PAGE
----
School Library Journal
PreS-Gr 2
Remember the five little ducks that wandered away from their mama? In this parody, the troublesome offspring are balls of chopped fish traditionally served as an appetizer to a Jewish meal. The gefiltes wander across an early-20th-century New York City, visiting theaters and delicatessens, swimming in the bay, and riding in a yellow cab, with a smaller number returning home each time. Whenever she loses a child, Mama Gefilte cries out, "Oy Vey!," and the book is well spiced with Yiddish phrases and New York speech patterns. Of course, all ends happily when the five gefiltes return, because "each was a mensch" (a really good person). With the right adult guidance, this story may amuse youngsters while helping them to absorb some Yiddish. It might even encourage them to expand their tastes-although gefilte fish is not a dish popular with kids, who are more likely to agree with the character who utters "Feh! that's disgusting." It's silly, but all in good fun.
—Heidi EstrinCopyright 2006 Reed Business Information.
Kirkus Reviews
In this variation of that favorite rhyme of children's librarians, "Five Little Ducks Went Out One Day," five little gefiltes leave their jar and cause their mother to cry "Oy Vey!" Gefilte fish is a traditional Jewish stuffed-fish dish usually served as an appetizer. These five enjoy New York City activities such as going to the theater to enjoy "Goldie Lox & the 3 Shmears," swimming in the great New York Bay and crashing the buffet line in the deli. After Mama Gefilte moans and groans alone on a park bench, they all come back. Those who enjoy reading goofy rhymes with a Yinglish flavor may find something appealing in this otherwise silly endeavor that doesn't always scan properly. The illustrations are full of humor aimed more at adults, and the little gefiltes resemble nothing so much as misshapen lumps of clay. Nostalgic looks back at the lively culture of immigrant Jews are worthy of applause, but this effort? Feh! (glossary) (Picture book. 4-7)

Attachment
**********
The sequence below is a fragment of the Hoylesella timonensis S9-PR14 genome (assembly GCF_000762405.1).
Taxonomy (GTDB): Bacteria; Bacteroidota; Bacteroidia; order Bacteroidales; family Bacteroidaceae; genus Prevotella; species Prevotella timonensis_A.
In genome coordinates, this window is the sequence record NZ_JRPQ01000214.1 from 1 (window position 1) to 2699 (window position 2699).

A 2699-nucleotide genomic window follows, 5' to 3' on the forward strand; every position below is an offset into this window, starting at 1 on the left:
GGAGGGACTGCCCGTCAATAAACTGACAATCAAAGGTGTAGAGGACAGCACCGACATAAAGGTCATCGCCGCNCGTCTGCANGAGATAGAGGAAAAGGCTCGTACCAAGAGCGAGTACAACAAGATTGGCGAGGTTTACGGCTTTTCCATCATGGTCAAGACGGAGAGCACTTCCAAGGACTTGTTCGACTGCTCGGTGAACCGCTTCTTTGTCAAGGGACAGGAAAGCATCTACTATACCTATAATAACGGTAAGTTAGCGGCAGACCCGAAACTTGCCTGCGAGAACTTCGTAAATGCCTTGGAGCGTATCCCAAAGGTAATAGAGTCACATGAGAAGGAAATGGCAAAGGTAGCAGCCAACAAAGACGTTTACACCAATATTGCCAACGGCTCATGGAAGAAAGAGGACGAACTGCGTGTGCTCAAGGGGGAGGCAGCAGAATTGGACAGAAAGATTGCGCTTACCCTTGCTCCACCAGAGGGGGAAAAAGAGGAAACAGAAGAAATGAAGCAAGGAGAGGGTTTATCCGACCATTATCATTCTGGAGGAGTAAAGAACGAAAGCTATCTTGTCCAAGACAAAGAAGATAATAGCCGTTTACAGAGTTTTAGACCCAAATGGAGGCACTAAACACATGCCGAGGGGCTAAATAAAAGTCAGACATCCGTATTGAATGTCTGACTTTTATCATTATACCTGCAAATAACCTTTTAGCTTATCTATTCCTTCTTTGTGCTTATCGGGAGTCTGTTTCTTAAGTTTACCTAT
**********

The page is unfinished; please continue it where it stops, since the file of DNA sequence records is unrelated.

Product Details

ISBN-13:
9780399246081
Publisher:
Penguin Young Readers Group
Publication date:
02/01/2007
Pages:
32
Sales rank:
398,422
Product dimensions:
10.60(w) x 7.30(h) x 0.40(d)
Age Range:
4 - 8 Years

Meet the Author

Dave Horowitz wrote andillustrated Beware of Tigers, The Ugly Pumpkin and Soon,Baboon, Soon. He lives in Rosendale, New York.
Dave Horowitz wrote andillustrated Beware of Tigers, The Ugly Pumpkin and Soon,Baboon, Soon. He lives in Rosendale, New York.